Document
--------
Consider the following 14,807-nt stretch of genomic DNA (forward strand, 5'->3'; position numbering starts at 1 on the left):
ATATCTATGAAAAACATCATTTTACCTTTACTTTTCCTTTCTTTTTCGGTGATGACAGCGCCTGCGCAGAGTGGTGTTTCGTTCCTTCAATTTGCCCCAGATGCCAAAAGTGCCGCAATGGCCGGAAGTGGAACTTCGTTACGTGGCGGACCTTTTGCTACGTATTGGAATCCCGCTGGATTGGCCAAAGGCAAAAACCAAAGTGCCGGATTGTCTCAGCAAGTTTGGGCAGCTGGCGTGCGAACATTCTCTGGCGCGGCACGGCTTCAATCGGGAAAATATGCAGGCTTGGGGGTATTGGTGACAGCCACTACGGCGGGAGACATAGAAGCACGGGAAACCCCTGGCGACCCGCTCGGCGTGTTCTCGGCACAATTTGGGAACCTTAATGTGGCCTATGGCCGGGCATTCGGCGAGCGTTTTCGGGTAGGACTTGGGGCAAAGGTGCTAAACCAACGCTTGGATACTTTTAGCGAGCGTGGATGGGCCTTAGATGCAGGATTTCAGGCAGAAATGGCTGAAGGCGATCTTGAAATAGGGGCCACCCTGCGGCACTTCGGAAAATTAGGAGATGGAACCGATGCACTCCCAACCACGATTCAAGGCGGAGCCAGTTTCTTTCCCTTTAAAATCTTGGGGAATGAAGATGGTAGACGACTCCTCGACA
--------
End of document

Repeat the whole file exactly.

Consider the following 14,807-nt stretch of genomic DNA (forward strand, 5'->3'; position numbering starts at 1 on the left):
ATATCTATGAAAAACATCATTTTACCTTTACTTTTCCTTTCTTTTTCGGTGATGACAGCGCCTGCGCAGAGTGGTGTTTCGTTCCTTCAATTTGCCCCAGATGCCAAAAGTGCCGCAATGGCCGGAAGTGGAACTTCGTTACGTGGCGGACCTTTTGCTACGTATTGGAATCCCGCTGGATTGGCCAAAGGCAAAAACCAAAGTGCCGGATTGTCTCAGCAAGTTTGGGCAGCTGGCGTGCGAACATTCTCTGGCGCGGCACGGCTTCAATCGGGAAAATATGCAGGCTTGGGGGTATTGGTGACAGCCACTACGGCGGGAGACATAGAAGCACGGGAAACCCCTGGCGACCCGCTCGGCGTGTTCTCGGCACAATTTGGGAACCTTAATGTGGCCTATGGCCGGGCATTCGGCGAGCGTTTTCGGGTAGGACTTGGGGCAAAGGTGCTAAACCAACGCTTGGATACTTTTAGCGAGCGTGGATGGGCCTTAGATGCAGGATTTCAGGCAGAAATGGCTGAAGGCGATCTTGAAATAGGGGCCACCCTGCGGCACTTCGGAAAATTAGGAGATGGAACCGATGCACTCCCAACCACGATTCAAGGCGGAGCCAGTTTCTTTCCCTTTAAAATCTTGGGGAATGAAGATGGTAGACGACTCCTCGACA